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Ziggy Marley has been carrying on his father’s legacy since he first appeared on stage with pops at the tender age of 10 (and if you don’t know who his dad is, you smoked way too much while listening to his records in college). And while he’s gone on to an inspired musical career of his own (not to mention a healthy family — dude’s got 6 kids), he never lost touch with that 10-year-old: one of his 7 Grammys is for Family Time, a 2009 record that won Best Musical Album For Children. So, with an image and career so inextricably linked to his father, who better to ask about the influence and lessons of his … mom?
Didn’t see that coming? Consider one of the primary tenets of fatherhood: to remind your kids to appreciate their mother (and to freakin’ call her every once a while). Ziggy didn’t necessarily need the reminder; his mother, Rita Marley, is a reggae icon in her own right and a member of the vocal group The I Threes, which backed up Bob and his Wailers. She’s also every bit the “Tuff Gong” Bob was, and Ziggy’s foremost teacher of toughness, determination, and yes, music. That’s why she gets to hear his new, self-titled album before anyone else while the rest of you have to wait until May 20th. Until then, here’s a genuine Marley on all the reasons you should tell your own kid to listen to their mother.
On Early Music Education
If you want to really inspire your kid, you can’t just play music for them — they have to make it for themselves. Rita started by making sure her kids took piano lessons and learned to play the congas and sing traditional Jamaican folk songs. When she’d act and sing with the national theater, the kids would attend rehearsals and shows. Those were Ziggy’s foundational musical experiences: actually playing music. Your kids will eventually discover Bob the same way you did, then you’ll discover them doing so, and that’ll be a different talk altogether.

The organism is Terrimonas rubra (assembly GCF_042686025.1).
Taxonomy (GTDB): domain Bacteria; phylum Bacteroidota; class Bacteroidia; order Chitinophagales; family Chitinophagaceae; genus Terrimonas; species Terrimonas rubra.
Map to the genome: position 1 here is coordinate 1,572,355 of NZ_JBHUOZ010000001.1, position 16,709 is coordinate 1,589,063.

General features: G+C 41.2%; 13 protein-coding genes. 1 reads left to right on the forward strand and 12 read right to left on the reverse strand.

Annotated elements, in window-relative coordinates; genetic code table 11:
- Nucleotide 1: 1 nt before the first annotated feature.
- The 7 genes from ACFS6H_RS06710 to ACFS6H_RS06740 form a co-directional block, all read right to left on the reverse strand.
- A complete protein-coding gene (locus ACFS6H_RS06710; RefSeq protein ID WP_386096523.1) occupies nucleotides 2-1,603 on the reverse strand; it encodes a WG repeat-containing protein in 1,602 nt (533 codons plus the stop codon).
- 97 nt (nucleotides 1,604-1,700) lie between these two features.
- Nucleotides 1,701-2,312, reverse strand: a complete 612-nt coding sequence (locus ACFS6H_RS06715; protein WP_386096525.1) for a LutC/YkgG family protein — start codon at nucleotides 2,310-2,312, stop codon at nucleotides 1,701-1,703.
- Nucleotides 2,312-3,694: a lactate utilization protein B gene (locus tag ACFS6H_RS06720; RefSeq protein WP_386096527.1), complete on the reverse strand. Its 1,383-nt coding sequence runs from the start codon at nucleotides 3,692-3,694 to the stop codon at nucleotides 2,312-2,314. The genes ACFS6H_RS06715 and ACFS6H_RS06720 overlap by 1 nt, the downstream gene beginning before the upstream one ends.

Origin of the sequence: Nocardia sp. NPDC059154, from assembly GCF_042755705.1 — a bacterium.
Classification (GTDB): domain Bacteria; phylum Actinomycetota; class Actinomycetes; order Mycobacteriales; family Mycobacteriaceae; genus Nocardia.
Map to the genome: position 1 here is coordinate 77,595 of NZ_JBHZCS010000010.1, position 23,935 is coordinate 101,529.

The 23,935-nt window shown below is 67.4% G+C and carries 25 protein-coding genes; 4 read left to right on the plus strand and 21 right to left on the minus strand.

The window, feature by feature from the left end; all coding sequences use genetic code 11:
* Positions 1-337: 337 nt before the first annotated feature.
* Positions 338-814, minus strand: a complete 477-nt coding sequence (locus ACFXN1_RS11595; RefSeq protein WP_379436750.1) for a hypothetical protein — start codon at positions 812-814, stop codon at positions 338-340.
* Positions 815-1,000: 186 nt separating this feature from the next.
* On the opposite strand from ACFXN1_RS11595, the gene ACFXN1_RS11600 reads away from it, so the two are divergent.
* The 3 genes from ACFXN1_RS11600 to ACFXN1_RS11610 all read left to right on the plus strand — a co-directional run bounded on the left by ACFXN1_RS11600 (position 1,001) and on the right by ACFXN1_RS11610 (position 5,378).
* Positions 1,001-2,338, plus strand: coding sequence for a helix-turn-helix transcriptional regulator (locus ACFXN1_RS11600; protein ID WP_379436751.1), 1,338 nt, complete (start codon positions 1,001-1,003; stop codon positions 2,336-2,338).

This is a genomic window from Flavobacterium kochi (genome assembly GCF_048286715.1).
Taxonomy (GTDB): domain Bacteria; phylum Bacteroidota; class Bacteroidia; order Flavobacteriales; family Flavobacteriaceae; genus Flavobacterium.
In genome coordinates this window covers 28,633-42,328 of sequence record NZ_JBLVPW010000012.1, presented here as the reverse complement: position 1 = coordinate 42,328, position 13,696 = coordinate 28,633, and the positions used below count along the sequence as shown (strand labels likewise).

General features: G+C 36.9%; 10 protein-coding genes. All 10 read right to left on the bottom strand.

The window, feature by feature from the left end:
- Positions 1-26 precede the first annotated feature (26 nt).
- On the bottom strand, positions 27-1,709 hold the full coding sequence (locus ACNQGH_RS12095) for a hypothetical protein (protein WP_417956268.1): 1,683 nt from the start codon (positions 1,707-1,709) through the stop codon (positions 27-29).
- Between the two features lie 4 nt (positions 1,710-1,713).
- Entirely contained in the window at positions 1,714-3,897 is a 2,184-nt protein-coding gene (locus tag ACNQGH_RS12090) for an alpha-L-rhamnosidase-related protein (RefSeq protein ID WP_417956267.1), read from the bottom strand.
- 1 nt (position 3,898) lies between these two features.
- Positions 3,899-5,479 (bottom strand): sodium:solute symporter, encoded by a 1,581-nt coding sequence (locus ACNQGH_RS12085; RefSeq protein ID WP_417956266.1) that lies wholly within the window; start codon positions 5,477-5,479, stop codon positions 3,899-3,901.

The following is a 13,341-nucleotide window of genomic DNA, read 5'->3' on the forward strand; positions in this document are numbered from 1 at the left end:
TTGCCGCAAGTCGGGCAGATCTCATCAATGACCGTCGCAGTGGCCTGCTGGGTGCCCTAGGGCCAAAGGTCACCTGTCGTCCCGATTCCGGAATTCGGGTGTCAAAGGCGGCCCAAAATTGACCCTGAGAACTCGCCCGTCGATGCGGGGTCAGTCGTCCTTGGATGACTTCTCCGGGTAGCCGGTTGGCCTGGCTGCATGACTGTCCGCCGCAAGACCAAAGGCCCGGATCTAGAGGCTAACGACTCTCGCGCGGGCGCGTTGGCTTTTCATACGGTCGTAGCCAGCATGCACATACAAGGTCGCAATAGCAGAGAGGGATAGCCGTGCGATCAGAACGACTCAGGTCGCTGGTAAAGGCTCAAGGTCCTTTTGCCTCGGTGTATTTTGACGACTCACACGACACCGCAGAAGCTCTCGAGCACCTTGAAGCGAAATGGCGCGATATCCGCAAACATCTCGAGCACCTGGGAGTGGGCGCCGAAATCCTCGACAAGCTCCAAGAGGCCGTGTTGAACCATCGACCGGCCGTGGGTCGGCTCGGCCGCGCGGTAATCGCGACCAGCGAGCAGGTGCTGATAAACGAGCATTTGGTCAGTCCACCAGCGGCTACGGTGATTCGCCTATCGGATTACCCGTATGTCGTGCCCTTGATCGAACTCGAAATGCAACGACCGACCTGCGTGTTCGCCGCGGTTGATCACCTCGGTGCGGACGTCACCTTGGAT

On His Diverse Influences
When work called Rita to the studio or the road, she left the kids — and their music education — in the capable hands of her Aunty Viola. Ziggy’s Grand Aunty sang him traditional lullabies and her record collection introduced him to Nat King Cole, James Brown, Marvin Gaye, Captain & Tennille, the Jackson 5, Donna Summer, Diana Ross, and Earth, Wind & Fire. Yes, the first son of reggae loves disco. No, you’re not high. Or maybe you are. Either way, that’s a true story.
On Finding His Roots
As it is to reggae, African music was a huge part of Rita’s life. The Fela Kuti song, “Zombie,” made Ziggy dive in, too. “They always used to talk about going back to Africa, but she actually did it,” he says. “She went to Ghana and established herself in Africa. She stood by her dreams.”
On How Love Became His Religion
Okay, so this one has to come from Bob, the peace-preaching Rasta, right? Try Glen “The Rhinestone Cowboy” Campbell. “I would always sing that Glen Campbell song,” says Ziggy. “Who knows how it came out in what I do, but I think it did something that it sticks in my head.” And now it will stick in yours. At least you can agree on one thing: “Sam Cooke. ‘Only Sixteen,’ ‘Cupid,’ songs like that, as a teenager, turned me into a romantic.”
“Ya understand me — my mother is no joke”
On When The Tuff Gong Get Going
Actions speak louder than words, or lyrics as it were, especially in 1970s Jamaica. The real foundation of Ziggy’s life and music are the values Rita projected through her deeds. This is a woman who took a bullet to the head during an assassination attempt on her husband and survived. A few years later, when a gang of thugs blocked the road she was taking to get her kids home from school, Ziggy watched from the car as she confronted them and forced them to clear the way — you know, just like your mom did.
“Ya understand me — my mother is no joke,” Ziggy says. “Her lessons is not about singing songs, night-night lullabye. It’s about going through these things and showing what she’s made of, the experiences we learn by. That is our life.”
Play Ziggy Marley’s full Family Album below or follow on Spotify.